Novo Nordisk's drug liraglutide is safe and effective enough to warrant approval for use in chronically obese patients with at least one weight-related health issue, an advisory panel to the U.S. Food and Drug Administration concluded on Thursday.
The panel voted 14 to 1 to recommend the drug, which is already approved to treat diabetes under the brand name Victoza. It would be sold under the name Saxenda if approved for obesity by the FDA. According to analysts, it could generate $1 billion in revenue for the company.
The FDA typically follows the recommendations of its advisory panels. Just before the vote, Novo Nordisk shares rose 1.8 percent to $46.78 in trading on the New York Stock Exchange.
In a study, half of obese patients given a daily 3 mg injection lost at least 5 percent of body weight, while 22 percent lost more than 10 percent.
The drug is proposed for use in patients who also have at least one other weight-related condition, such as hypertension.
The lone opposition vote came from Dr. David Kelsen of the Memorial Sloan Kettering Cancer Center, who said the research did not allay concerns about the potential for increased cancer risks. "Until that information is available, there is a risk of uncertainty," he said.
An FDA report released on Tuesday noted an imbalance in the number of breast malignancies among women who took the drug but said the available data neither supports nor denies the potential role of the drug in cancer promotion or progression.
The drug is also associated with higher resting heart rates and gallbladder-related problems.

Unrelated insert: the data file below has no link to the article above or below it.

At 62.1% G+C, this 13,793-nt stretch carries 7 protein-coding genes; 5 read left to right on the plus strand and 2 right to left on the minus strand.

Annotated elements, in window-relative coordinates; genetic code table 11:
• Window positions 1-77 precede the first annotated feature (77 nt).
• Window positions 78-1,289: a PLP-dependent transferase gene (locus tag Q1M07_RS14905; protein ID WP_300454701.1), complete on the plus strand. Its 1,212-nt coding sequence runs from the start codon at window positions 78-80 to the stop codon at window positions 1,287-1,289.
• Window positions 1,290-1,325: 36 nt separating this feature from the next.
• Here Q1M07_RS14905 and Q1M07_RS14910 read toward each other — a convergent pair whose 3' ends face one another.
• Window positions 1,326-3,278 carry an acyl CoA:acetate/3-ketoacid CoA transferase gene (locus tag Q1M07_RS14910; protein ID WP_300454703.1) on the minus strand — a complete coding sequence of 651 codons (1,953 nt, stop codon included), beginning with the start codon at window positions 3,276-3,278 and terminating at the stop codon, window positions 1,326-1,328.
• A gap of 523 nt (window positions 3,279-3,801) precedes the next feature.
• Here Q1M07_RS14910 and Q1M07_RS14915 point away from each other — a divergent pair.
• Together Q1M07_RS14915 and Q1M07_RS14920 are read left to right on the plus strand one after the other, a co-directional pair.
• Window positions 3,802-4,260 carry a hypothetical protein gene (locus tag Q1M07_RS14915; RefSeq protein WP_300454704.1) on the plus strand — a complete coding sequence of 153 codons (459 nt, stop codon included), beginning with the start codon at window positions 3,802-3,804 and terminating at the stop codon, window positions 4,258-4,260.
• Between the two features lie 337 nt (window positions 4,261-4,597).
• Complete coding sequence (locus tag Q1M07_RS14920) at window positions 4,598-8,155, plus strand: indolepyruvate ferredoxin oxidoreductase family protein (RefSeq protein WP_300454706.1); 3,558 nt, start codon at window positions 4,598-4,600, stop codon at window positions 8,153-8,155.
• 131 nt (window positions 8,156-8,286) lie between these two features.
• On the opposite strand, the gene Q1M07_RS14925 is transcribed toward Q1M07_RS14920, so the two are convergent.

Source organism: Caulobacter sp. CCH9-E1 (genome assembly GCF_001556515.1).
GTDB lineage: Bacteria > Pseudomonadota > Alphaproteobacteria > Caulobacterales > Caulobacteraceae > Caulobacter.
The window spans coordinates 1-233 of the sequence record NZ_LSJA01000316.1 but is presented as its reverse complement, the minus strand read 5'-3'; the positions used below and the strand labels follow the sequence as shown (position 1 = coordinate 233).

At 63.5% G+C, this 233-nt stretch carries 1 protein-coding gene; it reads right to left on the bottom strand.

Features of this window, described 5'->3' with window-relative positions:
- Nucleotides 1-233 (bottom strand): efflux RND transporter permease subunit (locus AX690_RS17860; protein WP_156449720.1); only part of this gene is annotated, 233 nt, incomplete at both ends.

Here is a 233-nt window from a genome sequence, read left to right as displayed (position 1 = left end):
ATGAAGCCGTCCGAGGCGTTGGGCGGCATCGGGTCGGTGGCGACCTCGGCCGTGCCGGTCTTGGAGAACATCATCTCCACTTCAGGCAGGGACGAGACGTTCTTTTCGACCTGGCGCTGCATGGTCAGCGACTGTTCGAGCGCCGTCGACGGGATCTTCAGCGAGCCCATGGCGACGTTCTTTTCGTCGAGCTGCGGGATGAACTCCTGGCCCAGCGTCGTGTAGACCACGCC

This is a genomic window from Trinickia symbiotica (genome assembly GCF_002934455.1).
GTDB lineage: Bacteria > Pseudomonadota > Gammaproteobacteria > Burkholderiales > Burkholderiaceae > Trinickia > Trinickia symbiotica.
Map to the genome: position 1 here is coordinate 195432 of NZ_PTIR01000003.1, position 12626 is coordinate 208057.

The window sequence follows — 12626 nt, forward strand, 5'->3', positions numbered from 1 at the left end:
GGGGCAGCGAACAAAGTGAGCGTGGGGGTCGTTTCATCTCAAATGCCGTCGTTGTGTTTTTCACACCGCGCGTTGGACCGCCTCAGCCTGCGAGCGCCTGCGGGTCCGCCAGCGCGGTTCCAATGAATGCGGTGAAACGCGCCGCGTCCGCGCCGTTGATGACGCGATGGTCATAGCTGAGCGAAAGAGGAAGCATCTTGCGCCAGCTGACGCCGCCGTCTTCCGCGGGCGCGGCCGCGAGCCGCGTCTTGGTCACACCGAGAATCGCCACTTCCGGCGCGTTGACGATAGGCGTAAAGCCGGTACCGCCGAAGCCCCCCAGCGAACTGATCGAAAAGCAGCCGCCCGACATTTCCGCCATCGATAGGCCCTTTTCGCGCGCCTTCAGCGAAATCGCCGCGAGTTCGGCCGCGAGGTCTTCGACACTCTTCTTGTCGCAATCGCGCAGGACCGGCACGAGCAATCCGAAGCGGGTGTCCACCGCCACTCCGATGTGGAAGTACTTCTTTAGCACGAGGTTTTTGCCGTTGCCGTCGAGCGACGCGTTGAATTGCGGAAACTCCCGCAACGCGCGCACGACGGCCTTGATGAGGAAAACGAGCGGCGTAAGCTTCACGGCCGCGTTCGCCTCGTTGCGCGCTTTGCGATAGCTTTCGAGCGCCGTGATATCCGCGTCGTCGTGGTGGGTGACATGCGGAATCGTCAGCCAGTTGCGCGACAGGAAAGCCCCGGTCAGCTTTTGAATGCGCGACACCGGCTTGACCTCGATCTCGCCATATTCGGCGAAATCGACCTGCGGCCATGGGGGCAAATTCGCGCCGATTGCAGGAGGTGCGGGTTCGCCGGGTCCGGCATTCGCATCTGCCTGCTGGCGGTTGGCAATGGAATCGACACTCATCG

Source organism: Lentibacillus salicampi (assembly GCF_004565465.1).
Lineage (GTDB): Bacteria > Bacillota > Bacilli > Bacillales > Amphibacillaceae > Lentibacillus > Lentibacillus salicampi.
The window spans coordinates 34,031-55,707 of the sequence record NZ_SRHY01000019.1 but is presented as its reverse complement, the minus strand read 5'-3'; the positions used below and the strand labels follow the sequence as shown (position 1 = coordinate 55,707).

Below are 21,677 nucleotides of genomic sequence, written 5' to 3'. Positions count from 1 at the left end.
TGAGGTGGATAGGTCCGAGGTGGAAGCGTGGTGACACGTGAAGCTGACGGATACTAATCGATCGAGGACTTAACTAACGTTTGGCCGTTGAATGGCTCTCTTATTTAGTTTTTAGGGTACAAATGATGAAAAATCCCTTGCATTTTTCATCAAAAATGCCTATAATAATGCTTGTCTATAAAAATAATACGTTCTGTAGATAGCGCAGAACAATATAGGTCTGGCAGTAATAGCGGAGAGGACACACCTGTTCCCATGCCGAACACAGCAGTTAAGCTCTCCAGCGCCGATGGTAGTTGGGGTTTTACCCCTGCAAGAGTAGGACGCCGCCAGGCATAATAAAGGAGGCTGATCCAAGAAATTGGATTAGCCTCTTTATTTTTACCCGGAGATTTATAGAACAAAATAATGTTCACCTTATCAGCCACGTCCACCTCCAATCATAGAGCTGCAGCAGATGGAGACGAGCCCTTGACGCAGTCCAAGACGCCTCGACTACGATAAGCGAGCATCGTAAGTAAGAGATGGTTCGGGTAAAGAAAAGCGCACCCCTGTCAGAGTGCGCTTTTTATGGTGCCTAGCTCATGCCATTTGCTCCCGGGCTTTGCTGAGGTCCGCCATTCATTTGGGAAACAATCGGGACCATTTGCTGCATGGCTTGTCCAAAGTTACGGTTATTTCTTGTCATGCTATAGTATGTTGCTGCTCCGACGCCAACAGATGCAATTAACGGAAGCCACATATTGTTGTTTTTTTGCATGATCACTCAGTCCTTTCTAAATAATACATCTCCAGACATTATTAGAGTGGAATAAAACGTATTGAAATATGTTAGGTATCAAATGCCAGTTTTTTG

Some panelists found little reason to worry about elevated risks but agreed that more study would be welcome, given that patients were studied for only 52 weeks.
"Overall, there is a benefit," said Dr. William Hiatt of the University of Colorado School of Medicine. “If you lose weight in this manner, patients can report an improvement in their quality of life and in their physical functioning."
Panel members heard from 20 public witnesses. Two cautioned against recommendation, saying long-term cardiovascular and cancer risks have not been adequately assessed, particularly for blacks and Hispanics, who are vulnerable to obesity.
Others, including some tearful obesity suffers, urged the committee to favor liraglutide in hopes of delivering an effective therapy for people who are unable to control their weight through diet and exercise.
More than one-third of American adults are obese, according to the U.S. Centers for Disease Control and Prevention. Excess weight is a leading cause of heart disease, stroke, diabetes and certain cancers. But safe treatments remain elusive.
If approved, Saxenda would compete with Vivus Inc's Qsymia and Belviq from Arena Pharmaceuticals Inc and Eisai. It would also compete with a new drug from Orexigen Inc that was approved on Wednesday.